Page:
Part of what made the course so valuable were the critiques we made of it. Whilst revelling in my safe space and being surrounded by other like-minded queer people in the first week, one of my fellow students commented that both the content of the course and Brighton itself - my wonderful liberal Mecca! - were ovewhelmingly white, and that she felt like an outsider.
It was my first encounter with the idea that one kind of privilege - in this case, straight - could be cancelled out by lack of another. And looking back, that embarasses me - it took me until I was 22 to realise that? Really?
Thanks to the discussions of intersectionality in the feminist blogosphere and Twittersphere and whatever-comes-nextsphere, it’s increasingly unlikely that the next generation of feminists will be so advanced in years by the time they come to that conclusion.
It doesn’t matter where you get your knowledge from - and with university fees skyrocketing, fewer and fewer people will get the chance to benefit from the kind of postgraduate education I did - it just matters that you get it from somewhere. That you educate yourself.
And making mistakes is fine, even if it’s publicly trashing the importance of intersectionality in a public forum, provided you learn from it.
I used to revere Germaine Greer. I felt such a sense of relief when, at 18, I read The Whole Woman and realised I wasn’t the only one who had a problem with being told to shave my body hair or that my periods were disgusting. The chapter on trans women made me uncomfortable, but not outraged. Re-reading it earlier this year, before speaking on the body image panel at the Southbank Centre’s Women of the World festival made me cringe.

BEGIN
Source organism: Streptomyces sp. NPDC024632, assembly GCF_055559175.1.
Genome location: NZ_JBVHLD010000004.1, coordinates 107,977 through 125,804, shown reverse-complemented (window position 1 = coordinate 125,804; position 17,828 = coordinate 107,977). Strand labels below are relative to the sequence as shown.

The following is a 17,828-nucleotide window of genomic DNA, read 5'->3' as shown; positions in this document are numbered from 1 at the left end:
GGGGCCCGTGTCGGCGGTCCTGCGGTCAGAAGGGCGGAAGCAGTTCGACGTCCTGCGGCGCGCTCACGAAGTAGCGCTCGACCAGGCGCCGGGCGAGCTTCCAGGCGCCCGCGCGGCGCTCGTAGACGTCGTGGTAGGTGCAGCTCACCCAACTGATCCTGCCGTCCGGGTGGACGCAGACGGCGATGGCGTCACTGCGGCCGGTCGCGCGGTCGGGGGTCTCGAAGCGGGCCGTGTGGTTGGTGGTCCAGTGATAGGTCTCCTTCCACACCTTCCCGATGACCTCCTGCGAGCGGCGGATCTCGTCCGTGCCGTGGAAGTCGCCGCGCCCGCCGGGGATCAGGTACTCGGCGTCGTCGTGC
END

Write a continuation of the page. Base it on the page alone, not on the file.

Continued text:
I’ve learned as much from the writers I’ve rejected as I have the ideas I’ve embraced. I’ve learned that having some seriously valid points about misogyny doesn’t give you a free pass on creating just as limited a definition of what a woman is or should be.
I’ve learned some of that from university, some of it from my own reading, but I’ve benefited from an environment where reading widely and critiquing what you read is encouraged.
What I’ve learned in the years since Richard Attenborough handed me my Masters degree - and I said, in a mild burst of insanity, ‘I really loved you in Jurassic Park!’ - is that we can create that environment wherever we go.
Academic debates are as valuable as arguments in the pub and they can - they should - overlap. Since graduating, I’ve learned as much about feminist/gender/queer theory from Twitter and fan fiction as I did at university. And that’s how it’s supposed to be.
No one wants to keep feminism or theory locked up in an ivory tower - ideas are meant to be shared, disseminated as widely as possible. They mutate, some get discarded, new ones get adopted and then get written about by academics rather than the other way around.
This stuff is awesome, and it's for everyone.
And everything we talk about when we’re defending women’s rights? That’s feminist theory. Not having a degree doesn’t make you any less capable of understanding that a feminism that only cares about white, straight, middle-class, cis women is no feminism at all.
Put that way, intersectionality isn’t that complicated. Because you don’t have to quote feminist theory to be a good feminist. You just have to practice it.